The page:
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Findhorn Bay

Last year Bill and I decided to have a different year in 2015. Most folk choose ‘ a year in Provence’ or some such sunny place to spend a year out but for us we chose Findhorn, a place we know and visit in the north of Scotland.  Despite knowing the place, it was quite difficult to make and then commit to the decision. As 2015 drew nearer I thought of the many friends I have in the dale, the groups I belong to, the comfort of what I know and am used to against what might, or might not, come up over the next year. We were due to leave in mid December and we had to make the house fit for a dear friend to live in for the year. What a load of accumulated ‘stuff’ we had collected over the years. Lots of visits to charity shops and re-cycling and rubbish points were in order. We agreed that everyone should plan to leave a place, even if not in reality, every few years just to clear out one’s place and life and give room for the new.

So, a new beginning for 2015 with space to think what is important to us and worth keeping and what can go. We have already walked the long beach several times, thinking of what we might like to do, a sort of ‘bucket list’ with a bit of focus. It may be wonderful and it may be difficult but that is life anyway and we would never know without giving the change a chance. One thing is that just making the change has prompted me to re-start these newsletters.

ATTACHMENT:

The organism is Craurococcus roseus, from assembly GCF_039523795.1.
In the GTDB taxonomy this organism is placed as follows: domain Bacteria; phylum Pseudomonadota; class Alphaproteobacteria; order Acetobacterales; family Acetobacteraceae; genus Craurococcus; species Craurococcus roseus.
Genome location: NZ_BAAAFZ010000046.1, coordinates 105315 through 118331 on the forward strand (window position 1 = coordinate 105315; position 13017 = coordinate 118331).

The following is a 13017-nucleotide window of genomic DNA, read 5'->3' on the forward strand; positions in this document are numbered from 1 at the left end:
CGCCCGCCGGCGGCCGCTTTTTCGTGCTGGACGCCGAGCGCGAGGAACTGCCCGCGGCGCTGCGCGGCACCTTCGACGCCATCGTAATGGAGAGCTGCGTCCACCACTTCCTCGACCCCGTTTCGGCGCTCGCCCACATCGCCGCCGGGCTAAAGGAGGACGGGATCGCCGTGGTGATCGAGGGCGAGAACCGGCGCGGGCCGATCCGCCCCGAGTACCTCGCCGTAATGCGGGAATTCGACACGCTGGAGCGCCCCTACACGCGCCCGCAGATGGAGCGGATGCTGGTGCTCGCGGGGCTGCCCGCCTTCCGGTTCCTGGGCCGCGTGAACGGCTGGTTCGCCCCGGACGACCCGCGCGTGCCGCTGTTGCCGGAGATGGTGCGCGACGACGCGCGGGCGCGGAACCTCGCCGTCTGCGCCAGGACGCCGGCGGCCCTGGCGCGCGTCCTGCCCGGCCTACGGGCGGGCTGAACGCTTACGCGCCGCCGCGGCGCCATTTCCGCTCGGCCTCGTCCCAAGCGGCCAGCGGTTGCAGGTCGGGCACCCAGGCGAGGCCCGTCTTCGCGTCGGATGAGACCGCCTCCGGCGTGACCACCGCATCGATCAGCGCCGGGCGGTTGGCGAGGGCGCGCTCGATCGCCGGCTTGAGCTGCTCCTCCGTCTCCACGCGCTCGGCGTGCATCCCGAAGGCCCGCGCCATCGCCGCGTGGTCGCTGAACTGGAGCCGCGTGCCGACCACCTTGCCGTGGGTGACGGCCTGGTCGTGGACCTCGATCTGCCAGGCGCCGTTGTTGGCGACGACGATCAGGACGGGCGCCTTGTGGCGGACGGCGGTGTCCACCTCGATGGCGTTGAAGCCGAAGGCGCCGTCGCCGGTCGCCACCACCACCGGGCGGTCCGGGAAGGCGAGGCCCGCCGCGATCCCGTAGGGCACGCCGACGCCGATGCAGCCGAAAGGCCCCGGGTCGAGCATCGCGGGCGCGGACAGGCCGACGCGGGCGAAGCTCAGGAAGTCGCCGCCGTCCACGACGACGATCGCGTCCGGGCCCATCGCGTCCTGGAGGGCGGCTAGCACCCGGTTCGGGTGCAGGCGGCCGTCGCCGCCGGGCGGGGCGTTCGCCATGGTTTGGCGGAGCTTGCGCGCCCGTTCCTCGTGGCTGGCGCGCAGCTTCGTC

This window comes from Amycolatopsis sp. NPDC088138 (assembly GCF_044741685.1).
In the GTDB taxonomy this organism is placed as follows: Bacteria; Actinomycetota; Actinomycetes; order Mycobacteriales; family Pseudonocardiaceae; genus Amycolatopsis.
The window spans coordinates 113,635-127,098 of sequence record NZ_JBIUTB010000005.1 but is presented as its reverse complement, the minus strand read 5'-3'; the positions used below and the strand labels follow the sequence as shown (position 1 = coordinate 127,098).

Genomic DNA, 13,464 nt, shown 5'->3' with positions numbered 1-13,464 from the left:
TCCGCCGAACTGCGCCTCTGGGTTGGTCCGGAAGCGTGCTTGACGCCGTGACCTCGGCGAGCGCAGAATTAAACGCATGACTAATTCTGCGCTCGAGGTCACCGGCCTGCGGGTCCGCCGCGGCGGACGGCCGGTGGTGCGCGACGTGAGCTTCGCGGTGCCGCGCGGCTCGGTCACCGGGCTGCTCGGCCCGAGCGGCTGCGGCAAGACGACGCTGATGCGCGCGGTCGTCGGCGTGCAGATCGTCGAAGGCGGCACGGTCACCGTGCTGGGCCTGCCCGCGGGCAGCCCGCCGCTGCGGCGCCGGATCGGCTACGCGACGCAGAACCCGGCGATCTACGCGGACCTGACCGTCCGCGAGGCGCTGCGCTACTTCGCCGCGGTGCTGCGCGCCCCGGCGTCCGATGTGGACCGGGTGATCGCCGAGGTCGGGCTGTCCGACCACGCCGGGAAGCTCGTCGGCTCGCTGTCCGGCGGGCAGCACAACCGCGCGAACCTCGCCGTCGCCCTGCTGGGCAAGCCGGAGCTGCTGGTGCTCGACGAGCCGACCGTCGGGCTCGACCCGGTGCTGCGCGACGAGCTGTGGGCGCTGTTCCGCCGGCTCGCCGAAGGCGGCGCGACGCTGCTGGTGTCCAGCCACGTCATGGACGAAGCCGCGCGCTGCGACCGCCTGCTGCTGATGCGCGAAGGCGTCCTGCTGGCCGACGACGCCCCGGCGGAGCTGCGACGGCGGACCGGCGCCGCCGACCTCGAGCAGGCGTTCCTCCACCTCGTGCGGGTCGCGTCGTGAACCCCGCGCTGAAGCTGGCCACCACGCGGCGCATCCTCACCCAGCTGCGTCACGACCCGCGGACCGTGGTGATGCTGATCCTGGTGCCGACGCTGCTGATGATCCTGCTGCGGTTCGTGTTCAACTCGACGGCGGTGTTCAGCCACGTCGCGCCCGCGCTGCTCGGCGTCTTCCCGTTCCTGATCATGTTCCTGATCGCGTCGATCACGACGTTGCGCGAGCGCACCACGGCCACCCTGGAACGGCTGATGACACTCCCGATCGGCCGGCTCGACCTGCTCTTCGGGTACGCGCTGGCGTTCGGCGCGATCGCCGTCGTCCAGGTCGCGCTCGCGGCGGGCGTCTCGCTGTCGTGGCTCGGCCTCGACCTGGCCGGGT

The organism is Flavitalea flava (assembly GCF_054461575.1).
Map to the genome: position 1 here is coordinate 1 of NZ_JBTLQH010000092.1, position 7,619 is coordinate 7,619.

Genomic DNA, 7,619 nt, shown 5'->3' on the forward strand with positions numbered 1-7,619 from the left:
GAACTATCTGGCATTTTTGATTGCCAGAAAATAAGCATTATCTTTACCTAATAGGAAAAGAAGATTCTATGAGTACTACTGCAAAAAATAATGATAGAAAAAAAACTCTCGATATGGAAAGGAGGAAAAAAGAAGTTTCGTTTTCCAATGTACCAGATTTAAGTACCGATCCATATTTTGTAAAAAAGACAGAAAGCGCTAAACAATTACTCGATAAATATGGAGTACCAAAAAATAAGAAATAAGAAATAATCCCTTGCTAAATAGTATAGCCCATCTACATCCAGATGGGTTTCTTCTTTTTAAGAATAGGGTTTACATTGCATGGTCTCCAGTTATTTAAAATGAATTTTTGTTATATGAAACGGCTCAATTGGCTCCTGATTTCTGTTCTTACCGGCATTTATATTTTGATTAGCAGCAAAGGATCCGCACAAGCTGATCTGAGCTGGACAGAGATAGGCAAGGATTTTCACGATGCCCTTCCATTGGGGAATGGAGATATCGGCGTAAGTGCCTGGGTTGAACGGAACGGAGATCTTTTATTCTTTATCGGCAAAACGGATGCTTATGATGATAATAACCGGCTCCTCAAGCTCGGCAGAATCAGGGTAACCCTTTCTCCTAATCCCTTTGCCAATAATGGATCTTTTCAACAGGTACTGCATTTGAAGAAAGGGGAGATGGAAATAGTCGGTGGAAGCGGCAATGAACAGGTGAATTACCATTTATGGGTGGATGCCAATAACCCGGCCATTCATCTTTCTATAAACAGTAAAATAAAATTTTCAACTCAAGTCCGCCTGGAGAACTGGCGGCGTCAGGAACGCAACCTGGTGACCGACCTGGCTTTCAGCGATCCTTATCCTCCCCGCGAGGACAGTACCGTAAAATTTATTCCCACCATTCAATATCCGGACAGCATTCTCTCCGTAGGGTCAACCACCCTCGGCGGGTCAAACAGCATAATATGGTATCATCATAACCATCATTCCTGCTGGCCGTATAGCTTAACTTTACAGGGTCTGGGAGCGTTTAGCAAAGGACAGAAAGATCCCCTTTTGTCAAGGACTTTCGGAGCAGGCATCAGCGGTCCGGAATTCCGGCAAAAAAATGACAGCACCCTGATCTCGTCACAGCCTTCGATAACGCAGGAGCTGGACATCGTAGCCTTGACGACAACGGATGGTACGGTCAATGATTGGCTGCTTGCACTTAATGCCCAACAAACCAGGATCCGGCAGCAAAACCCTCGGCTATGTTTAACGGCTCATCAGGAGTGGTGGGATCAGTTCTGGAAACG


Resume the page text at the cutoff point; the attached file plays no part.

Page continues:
We can’t all just go somewhere different for a year but we can, perhaps. let out minds play with what might be new or challenging or fun for 2015 and ‘go for it’ even if change is a bit scary.

Wishing you all a brilliant 2015. Every day is a precious gift. Live it to the full.

Margaret

 

Findhorn bay

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nightfall on Orkney

The very ordinary - Last month I struggled with the thought of a newsletter – what to say, so much else to do, low energy levels due to erratic sleep patterns and eventually I gave myself permission to ‘miss’. I let go of ‘should’ and ‘ought to’ – what a relief! So what if every other coach is full of energy, always on top of the game – I could miss one lap of the race, sit at the track side and watch the world a bit. Re-patterning of sleep? More next time.